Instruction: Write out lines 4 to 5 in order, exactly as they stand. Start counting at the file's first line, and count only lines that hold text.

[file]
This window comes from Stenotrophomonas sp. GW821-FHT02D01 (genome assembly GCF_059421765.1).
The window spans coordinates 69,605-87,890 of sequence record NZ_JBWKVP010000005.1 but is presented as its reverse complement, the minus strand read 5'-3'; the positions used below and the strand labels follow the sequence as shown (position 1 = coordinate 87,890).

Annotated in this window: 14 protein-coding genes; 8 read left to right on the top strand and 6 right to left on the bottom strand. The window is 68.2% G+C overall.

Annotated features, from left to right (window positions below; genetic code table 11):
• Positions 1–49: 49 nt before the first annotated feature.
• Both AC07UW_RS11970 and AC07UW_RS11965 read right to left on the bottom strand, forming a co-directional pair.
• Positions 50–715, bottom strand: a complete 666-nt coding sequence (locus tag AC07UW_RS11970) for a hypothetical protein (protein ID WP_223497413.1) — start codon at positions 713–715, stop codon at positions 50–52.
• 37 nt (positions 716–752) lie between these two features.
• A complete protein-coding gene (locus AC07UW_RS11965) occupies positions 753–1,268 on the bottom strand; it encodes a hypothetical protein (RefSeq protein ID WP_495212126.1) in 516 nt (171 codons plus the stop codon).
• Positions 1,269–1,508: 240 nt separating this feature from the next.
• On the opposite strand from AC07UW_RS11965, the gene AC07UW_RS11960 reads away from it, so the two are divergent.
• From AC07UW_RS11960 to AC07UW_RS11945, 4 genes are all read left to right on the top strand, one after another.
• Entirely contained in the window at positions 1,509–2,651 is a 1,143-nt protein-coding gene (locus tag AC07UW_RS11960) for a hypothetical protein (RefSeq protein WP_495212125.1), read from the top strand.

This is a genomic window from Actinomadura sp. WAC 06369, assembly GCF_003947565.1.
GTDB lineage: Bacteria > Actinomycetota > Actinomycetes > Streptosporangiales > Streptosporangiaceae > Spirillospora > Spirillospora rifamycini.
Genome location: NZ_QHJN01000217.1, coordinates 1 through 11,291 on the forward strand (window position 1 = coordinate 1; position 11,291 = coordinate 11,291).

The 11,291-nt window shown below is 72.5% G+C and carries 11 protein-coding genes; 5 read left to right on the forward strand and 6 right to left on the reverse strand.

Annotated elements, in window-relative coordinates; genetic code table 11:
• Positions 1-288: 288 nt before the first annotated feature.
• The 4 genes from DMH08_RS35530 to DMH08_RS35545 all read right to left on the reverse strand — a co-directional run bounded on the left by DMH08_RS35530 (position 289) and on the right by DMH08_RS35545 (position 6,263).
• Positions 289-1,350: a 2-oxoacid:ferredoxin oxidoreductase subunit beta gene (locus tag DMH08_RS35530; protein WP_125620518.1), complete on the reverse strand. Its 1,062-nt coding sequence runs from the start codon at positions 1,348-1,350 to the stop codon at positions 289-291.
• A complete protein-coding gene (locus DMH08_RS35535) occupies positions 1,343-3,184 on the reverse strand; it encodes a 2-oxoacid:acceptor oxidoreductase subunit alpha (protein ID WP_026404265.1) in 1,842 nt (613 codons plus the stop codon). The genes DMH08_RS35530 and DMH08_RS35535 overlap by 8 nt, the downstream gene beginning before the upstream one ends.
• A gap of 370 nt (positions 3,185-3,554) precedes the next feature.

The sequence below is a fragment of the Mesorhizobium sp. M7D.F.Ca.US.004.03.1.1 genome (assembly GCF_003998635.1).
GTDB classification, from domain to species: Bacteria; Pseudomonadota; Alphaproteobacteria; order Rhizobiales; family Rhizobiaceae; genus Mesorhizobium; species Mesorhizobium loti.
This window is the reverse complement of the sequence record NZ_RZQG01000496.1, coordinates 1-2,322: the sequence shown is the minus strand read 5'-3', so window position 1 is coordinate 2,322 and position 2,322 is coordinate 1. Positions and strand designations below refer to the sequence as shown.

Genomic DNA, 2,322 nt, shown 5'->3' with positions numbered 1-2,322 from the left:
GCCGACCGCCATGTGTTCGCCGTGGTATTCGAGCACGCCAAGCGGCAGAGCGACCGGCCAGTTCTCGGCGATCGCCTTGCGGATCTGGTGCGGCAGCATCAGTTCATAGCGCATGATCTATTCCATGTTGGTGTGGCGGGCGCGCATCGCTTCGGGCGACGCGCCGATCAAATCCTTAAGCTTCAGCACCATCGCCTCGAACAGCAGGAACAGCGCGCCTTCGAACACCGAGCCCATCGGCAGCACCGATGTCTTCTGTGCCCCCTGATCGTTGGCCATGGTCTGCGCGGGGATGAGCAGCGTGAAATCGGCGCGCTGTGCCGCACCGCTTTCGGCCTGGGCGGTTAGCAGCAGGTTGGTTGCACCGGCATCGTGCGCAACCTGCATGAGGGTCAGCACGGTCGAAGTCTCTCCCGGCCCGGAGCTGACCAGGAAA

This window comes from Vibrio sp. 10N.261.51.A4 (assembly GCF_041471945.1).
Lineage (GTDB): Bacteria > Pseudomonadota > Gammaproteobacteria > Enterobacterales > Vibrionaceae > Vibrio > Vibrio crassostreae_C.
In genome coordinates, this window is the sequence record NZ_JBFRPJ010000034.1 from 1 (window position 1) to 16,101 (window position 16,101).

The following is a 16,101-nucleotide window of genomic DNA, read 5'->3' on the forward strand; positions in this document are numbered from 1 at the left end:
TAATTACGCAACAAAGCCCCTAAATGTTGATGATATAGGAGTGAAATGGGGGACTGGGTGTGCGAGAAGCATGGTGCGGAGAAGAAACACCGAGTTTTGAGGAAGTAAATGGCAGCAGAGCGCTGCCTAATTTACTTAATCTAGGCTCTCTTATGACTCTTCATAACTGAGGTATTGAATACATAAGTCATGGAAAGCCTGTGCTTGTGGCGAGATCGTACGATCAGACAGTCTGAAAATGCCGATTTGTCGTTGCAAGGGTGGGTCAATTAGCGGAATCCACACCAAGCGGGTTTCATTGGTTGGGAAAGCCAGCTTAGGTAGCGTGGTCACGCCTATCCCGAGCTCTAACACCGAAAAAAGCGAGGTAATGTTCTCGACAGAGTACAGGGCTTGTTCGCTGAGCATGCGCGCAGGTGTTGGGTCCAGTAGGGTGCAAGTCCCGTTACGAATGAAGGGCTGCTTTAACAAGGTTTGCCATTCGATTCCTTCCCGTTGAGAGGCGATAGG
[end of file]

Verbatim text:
Annotated features, from left to right (window positions below; genetic code table 11):
• Positions 1–49: 49 nt before the first annotated feature.